Last week, Unity dropped a bomb on developers with a new runtime fee on its game engine that would be charged each time a title is installed — summed up by one developer as an “abysmally catastrophic decision.” Now, the company appears to be backtracking, promising changes to the policy that will be revealed shortly.
“We have heard you. We apologize for the confusion and angst the runtime fee policy we announced on Tuesday caused,” the company said in a post on X. “We are listening, talking to our team members, community, customers, and partners, and will be making changes to the policy. We will share an update in a couple of days. Thank you for your honest and critical feedback.”
We have heard you. We apologize for the confusion and angst the runtime fee policy we announced on Tuesday caused. We are listening, talking to our team members, community, customers, and partners, and will be making changes to the policy. We will share an update in a couple of…
— Unity (@unity) September 17, 2023
News of the fee structure created furor in the developer community, which quickly closed ranks against Unity. “We have never made a public statement before. That is how badly you f—-ed up,” wrote Slay the Spire dev Meta Crit. “There is no way Unity talked to a single developer before launching this,” added Rami Ismail. In protest, many developers switched off Unity ads, and others were considering a class action lawsuit.
Unity announced the changes following a difficult couple of years that saw an Apple privacy change cut off much of its ad revenue. Last year, the company’s stock price plunged and it initiated layoffs that impacted 8 percent of its staff, or 600 employees. It has also had a controversy around CEO John Riccitiello after he called game makers who don’t consider monetization “f—ing idiots.”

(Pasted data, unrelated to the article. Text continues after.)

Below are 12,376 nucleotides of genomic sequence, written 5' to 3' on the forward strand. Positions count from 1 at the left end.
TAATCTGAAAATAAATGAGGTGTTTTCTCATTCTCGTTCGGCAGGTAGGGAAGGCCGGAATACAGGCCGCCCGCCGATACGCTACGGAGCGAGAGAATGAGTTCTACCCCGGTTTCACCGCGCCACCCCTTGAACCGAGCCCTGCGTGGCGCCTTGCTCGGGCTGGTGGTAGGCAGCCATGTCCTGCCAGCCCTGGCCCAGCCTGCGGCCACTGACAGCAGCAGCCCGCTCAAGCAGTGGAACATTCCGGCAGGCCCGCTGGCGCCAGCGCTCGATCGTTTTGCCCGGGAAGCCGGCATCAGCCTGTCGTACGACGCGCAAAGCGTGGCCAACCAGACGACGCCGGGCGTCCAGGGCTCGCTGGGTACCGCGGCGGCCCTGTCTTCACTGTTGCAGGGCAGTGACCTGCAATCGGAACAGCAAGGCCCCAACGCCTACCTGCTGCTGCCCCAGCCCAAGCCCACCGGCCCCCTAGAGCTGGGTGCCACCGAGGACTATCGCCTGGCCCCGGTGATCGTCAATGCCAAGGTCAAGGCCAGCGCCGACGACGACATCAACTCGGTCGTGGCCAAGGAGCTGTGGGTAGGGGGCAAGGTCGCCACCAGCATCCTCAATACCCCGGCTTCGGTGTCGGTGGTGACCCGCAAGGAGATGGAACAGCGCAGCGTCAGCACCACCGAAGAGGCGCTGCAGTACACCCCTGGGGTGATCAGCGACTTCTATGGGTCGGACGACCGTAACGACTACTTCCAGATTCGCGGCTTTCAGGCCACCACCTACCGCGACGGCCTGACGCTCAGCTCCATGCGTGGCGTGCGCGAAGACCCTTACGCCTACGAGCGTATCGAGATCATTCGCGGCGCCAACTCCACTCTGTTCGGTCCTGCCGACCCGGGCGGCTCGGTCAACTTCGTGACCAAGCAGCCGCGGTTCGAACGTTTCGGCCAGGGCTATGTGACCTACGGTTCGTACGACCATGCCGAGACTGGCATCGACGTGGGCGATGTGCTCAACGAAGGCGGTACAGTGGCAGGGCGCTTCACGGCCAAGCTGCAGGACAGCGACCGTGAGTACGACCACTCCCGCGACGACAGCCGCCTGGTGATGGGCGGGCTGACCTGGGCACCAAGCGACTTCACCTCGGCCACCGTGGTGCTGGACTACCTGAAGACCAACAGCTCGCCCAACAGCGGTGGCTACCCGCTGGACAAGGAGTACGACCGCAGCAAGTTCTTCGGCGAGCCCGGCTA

Following the initial uproar, Unity attempted to clarify its policies, saying it would only charge for initial installs, charities would be exempt and demos wouldn’t count. Owners of subscription services would be required to pay the fee, not developers.
However, some developers who committed to Unity and its previous pricing structure have said they are still effectively screwed. “Put years and years of work into my pipeline. I did so under a simple per-seat license I am happy to pay. Now while I am close to release they spring something new on me. Not a price increase [but] a fundamental change in how we do business together. I have no options, cannot go back, can only bend and [pay up],” wrote The Falconer dev Tomas Sala.
It remains to be seen if Unity’s changes will placate developers. “Just be honest, upfront, reliable. We need stability,” wrote one developer in response to the company’s post.